Notre Dame was left to ponder the fate weighing on every power not named Alabama or Clemson.
Kelly is the winningest Notre Dame hire since Lou Holtz. In the 13 years between Holtz’s departure and Kelly’s arrival, the Irish averaged seven wins per year and finished 11th or better in the AP poll once. Even with 2016’s all-time weirdness, Kelly has averaged nine wins per year and has finished 11th or better four times. He’s got two top-five finishes, as many as Notre Dame managed in the 1990s and 2000s combined.
It’s increasingly hard to find satisfaction in being merely very good, though. And it’s probably going to be hard for the Irish to catch up in any major way in 2019.
Mind you, they’ll likely be a top-15 team again. They return quarterback Ian Book, his two most efficient receivers, most of his line, and most of the keys of an awesome pass defense. They likely won’t go 12-0 because of trips to Georgia, Michigan, and Stanford, but they’re perhaps just an upset or two away from a return to the Playoff.
The Irish needed some close wins last year, but the first of two different Notre Dame teams needed them most. Let me explain.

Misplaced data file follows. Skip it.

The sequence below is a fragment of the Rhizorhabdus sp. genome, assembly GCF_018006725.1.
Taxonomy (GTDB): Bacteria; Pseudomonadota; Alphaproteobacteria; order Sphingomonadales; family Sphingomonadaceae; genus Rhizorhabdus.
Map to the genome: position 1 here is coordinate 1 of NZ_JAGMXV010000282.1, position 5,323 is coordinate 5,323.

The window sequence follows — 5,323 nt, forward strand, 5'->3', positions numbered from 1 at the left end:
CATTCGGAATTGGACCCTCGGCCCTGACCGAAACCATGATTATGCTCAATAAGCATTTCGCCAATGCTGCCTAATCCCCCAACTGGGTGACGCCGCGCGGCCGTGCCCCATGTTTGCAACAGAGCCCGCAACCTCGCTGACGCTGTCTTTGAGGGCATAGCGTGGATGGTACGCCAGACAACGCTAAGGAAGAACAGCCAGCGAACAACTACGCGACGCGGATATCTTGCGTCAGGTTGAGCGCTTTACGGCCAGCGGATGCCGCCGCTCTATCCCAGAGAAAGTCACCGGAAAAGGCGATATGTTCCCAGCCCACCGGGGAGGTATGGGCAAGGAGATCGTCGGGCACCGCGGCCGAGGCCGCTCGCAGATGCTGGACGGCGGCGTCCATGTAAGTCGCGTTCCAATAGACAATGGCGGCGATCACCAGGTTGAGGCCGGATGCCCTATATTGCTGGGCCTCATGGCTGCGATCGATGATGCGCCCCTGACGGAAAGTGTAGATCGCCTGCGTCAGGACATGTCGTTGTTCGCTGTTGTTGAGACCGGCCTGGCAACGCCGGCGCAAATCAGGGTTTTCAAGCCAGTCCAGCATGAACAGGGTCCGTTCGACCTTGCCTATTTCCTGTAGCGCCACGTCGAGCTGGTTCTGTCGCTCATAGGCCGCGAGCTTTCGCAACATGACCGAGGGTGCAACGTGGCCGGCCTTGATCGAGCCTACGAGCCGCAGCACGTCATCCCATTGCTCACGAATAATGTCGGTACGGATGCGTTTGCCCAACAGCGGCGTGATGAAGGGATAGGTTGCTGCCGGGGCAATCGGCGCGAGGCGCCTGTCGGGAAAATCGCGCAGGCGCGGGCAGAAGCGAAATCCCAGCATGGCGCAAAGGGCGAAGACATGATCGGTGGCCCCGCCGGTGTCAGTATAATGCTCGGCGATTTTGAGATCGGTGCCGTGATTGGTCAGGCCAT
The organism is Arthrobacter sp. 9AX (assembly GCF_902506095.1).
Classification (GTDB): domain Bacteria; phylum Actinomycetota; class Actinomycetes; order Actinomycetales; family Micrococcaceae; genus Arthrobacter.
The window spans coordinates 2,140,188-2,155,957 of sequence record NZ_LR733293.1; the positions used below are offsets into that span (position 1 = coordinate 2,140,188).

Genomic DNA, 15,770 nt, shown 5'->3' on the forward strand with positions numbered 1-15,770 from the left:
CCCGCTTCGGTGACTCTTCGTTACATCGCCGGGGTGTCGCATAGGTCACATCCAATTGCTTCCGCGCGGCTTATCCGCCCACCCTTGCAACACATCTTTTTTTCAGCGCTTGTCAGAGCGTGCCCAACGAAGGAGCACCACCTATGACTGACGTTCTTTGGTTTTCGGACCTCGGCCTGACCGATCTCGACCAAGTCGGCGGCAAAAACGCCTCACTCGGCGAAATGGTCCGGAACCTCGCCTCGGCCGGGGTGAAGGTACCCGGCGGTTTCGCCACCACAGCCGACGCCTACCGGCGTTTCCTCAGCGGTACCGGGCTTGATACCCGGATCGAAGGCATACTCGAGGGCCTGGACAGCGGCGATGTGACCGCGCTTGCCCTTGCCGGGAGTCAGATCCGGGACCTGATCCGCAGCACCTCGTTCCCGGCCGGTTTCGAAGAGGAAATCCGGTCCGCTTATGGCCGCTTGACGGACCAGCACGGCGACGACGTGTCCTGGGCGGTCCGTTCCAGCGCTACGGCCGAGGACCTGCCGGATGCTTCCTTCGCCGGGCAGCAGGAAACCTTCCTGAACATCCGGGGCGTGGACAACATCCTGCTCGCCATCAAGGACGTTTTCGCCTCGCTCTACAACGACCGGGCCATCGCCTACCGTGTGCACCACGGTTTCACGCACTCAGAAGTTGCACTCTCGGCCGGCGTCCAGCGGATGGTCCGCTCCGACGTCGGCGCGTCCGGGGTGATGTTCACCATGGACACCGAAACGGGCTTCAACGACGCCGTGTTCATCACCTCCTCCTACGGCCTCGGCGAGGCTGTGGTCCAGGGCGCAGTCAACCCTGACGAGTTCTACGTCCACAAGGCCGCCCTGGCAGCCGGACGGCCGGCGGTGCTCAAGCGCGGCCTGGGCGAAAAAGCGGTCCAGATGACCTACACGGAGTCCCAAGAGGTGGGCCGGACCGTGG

With Brandon Wimbush behind center, the Irish knocked off a good Michigan, 24-17, but labored past Ball State (24-16) and Vanderbilt (22-17). Those were behind their fall from ninth in the preseason S&P+ to 20th despite the unbeaten start.
2018’s second Notre Dame team needed far less good fortune. Book took over for Wimbush and proceeded to torch Wake Forest, Stanford, and Virginia Tech. ND won those games by an average of 24 points each. He was brilliant down the stretch in a near-upset against Pitt, and Notre Dame was barely challenged again in the regular season.
Book suffered injured ribs, which kept him out of the win over Florida State and rendered him less effective against Syracuse and USC. And he had little to offer against an inevitable Clemson defense. But even with a fade, he finished with a 68 percent completion rate, a 154 passer rating, and 19 touchdowns to seven interceptions.
In Chase Claypool and Chris Finke, Book returns two targets who combined for 99 catches and a 56 percent success rate last fall. Throw in tight end Cole Kmet and WR-turned-RB Jafar Armstrong (who caught 14 of 16 passes last year), and you’ve got the recipe for another high-efficiency passing game.
You need big-play threats against elite defenses, however, and with Miles Boykin (14.8 yards per catch) now a Baltimore Raven, the Irish are in need of a new one. Sophomore Kevin Austin Jr. and junior Michael Young combined to average 19 yards per catch, but over only 12 combined receptions. Redshirt freshman Lawrence Keys III was a spring standout, and there are plenty more former four-star recruits waiting for a turn, but explosiveness is a concern.